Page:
Insights Discussion: Building a Culture of Continuous Feedback [VIDEO & RECAP]

By Perceptyx - July 16, 2020

Brandon Riggs, Senior Consultant at Perceptyx, facilitated a discussion with four leaders whose organizations are succeeding during the pandemic and seeing improvements in employee engagement: Darcie Casper from McAfee, Katie Cheney from Duke Energy, Mike Eaton from Kellogg Company, and Rob Edwards from Epiq Global. Together, the panel provided great insights on how to build trust with employees to drive further conversations and data collection that is timely, relevant, and meaningful.

Culture is Still King

For companies, the popular adage goes, “culture eats strategy for breakfast,” and culture is far more than a free t-shirt, candy wall, or company picnic. It’s the system of values, beliefs, and behaviors that describes, as Mike said, “how people act within an organization and why they act that way.” Rob added that, “culture is the answer to the question of what is it like to work here?” Imagine you are a fly on the wall: culture is how things work around here, how we interact with one another, how decisions are made, how we prioritize, how solutions are uncovered, and how rewards are determined. Culture prescribes the ideal, on-the-job behaviors, whom we hire, develop, and promote, and establishes norms for things like performance, commitment, and trust. The panel agreed that sometimes there is a disconnect between espoused and enacted values of an organization – what’s written on company websites or corporate posters might be an idealized sense of culture, but it’s far from the current state. Katie further shed light on this, noting that our initial, ingrained reactions (e.g. operations-first culture) might be different from the cultural directions we are trying to go (e.g., customer-first culture), highlighting both the importance and frequent difficulty with behavioral change. Darcie brought up a keen point that culture largely stems from senior leadership, with employees taking note and acting accordingly.

Building a Culture of Continuous Feedback

If culture is the way things work around here, a robust employee listening strategy is the means to understand how employees feel about the way things work around here. The panel provided these tips towards building a culture of continuous feedback, which ultimately drives improvement:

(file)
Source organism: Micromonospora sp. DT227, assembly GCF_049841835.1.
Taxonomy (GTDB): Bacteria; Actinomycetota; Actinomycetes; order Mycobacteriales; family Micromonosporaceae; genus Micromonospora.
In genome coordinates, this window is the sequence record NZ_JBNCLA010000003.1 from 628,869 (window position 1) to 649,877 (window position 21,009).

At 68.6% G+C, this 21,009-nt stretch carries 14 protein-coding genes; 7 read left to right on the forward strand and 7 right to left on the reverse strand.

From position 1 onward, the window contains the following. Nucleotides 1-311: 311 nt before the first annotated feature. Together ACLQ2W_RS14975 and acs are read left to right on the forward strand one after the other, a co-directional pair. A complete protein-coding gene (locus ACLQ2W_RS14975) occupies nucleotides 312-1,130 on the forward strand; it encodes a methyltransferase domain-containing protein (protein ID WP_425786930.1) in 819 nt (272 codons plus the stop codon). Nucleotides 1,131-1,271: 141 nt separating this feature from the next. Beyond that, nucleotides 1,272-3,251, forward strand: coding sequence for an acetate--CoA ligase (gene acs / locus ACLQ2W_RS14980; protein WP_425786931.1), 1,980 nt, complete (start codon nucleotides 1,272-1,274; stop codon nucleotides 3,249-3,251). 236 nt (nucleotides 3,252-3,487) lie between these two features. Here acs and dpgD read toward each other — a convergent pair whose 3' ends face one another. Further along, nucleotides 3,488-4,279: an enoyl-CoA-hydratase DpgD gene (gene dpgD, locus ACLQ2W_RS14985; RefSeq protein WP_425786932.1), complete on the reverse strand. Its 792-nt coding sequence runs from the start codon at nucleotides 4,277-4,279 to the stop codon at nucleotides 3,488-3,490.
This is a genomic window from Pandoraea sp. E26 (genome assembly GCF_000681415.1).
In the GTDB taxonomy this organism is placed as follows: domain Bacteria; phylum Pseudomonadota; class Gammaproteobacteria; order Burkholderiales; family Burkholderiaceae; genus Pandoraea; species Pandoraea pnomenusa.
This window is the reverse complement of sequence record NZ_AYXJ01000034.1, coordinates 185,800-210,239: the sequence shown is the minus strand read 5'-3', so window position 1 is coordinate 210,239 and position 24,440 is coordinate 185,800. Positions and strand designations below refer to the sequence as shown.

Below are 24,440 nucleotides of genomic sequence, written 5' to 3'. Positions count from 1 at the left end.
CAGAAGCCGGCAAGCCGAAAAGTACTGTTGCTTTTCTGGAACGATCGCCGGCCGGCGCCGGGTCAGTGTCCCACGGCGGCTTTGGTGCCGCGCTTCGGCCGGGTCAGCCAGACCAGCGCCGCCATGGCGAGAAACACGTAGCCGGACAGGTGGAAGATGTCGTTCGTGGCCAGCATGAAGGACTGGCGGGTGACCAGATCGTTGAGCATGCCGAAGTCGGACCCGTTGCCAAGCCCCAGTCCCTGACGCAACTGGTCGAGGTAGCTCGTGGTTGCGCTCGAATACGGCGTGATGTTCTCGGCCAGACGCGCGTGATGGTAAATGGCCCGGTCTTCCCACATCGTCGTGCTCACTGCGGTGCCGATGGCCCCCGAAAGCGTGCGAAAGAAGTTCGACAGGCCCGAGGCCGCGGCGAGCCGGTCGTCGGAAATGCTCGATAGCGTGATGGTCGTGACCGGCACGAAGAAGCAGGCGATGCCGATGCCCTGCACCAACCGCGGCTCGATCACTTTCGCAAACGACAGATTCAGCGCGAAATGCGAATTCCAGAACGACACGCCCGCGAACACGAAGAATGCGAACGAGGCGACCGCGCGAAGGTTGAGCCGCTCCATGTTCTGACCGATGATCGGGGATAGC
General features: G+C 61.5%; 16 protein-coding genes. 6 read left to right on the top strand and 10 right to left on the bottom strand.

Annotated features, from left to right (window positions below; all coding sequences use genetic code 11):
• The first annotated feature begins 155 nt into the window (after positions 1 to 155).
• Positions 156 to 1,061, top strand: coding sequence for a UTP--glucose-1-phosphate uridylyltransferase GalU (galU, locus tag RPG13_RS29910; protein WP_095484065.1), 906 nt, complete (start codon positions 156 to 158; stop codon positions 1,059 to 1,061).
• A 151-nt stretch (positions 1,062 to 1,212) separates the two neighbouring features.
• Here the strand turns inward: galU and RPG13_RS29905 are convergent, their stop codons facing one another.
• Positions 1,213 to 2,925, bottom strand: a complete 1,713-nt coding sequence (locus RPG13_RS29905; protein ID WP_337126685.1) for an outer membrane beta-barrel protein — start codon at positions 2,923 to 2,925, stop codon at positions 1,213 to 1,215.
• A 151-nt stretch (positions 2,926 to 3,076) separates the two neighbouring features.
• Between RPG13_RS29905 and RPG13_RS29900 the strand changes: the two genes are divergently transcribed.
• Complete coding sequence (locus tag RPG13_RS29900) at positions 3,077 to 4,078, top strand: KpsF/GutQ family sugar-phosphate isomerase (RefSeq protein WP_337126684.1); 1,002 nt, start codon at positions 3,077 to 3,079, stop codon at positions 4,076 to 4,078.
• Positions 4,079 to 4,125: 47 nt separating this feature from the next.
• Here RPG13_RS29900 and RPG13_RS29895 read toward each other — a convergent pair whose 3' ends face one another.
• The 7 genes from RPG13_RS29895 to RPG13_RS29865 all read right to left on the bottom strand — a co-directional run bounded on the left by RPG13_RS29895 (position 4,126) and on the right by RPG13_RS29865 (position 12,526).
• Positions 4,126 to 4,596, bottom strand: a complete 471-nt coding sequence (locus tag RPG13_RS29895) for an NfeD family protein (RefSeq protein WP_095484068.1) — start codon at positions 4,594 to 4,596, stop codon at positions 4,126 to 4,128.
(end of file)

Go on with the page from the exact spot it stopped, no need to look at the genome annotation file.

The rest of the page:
1. Put psychological safety first. Simply put, employees offer thoughtful feedback when they feel safe to do so, and Darcie stated employees will not provide any feedback, let alone useful feedback, if they fear responses are not anonymous and can therefore be used against them. To this end, communicating the purpose of the survey, how responses are protected, who will have access to responses, and how these data will be used are key to driving high participation rates and candid responses.
  1. Ask relevant questions. Leaders will rarely act on information they do not care about. To this end, Rob has had success driving action by involving stakeholders early in the process. He suggested having very honest, one-on-one conversations with executives to understand what they want to learn about and what business decisions are on the horizon. This heightens executive interest in the results and is far more likely to lead to change. Katie noted that “what a front-line leader wants to know may be quite different from the CEO.” To this end, some panelists have had success by using core questions across the company, but then allowing business groups to ask deeper, more relevant questions to the challenges they are facing. While they agreed this can complicate subsequent analysis and reporting, the benefits often outweigh these costs.  
  1. Continue the conversation. As Rob said, employee listening is “not a one-way conversation.” You do not want your listening strategy to turn into a casual water-cooler question of “how’s it going today?” The panel agrees the conversation needs to evolve, continuing to ask deeper questions. Darcie has found great benefit by deepening this conversation with lifecycle surveys at onboarding and exit. In this case, data is talking to data, which is informing leadership of powerful relationships and trends. The panel also emphasized that within a culture of continuous feedback, actions speak louder than words. Employees will be keener to give feedback when they see it is acknowledged and acted on quickly. 
  1. Get through to managers. The success or failure of creating a culture of continuous feedback largely hinges on managers. Unfavorable results and feedback are difficult for all of us, and in the work context can make managers defensive, afraid, or dismissive, hindering their ability to make improvements. Katie highlighted, “if you are arguing against the method, you are not getting the message.” Mike added framing that survey results are intended to help – an opportunity to grow with their team – and focusing more on improvement and action than scores.
  1. Tell stories beyond the numbers. For first-time managers looking at survey data, it can be difficult to think of tangible ways to improve certain areas. Rob suggested that celebrating and sharing successes – perhaps a video of a team who is performing well in one area or showcasing a manager who saw great improvement and the actions he/she did with the team to drive that improvement – can help bring macro change down to the micro level.

Indeed, there has never been a more critical time to listen to employees to understand culture and its strengths and weaknesses. But even more important are the responses and actions that follow, creating a culture of feedback. As Bill Gates said, “We all need people who will give us feedback. That’s how we improve.”

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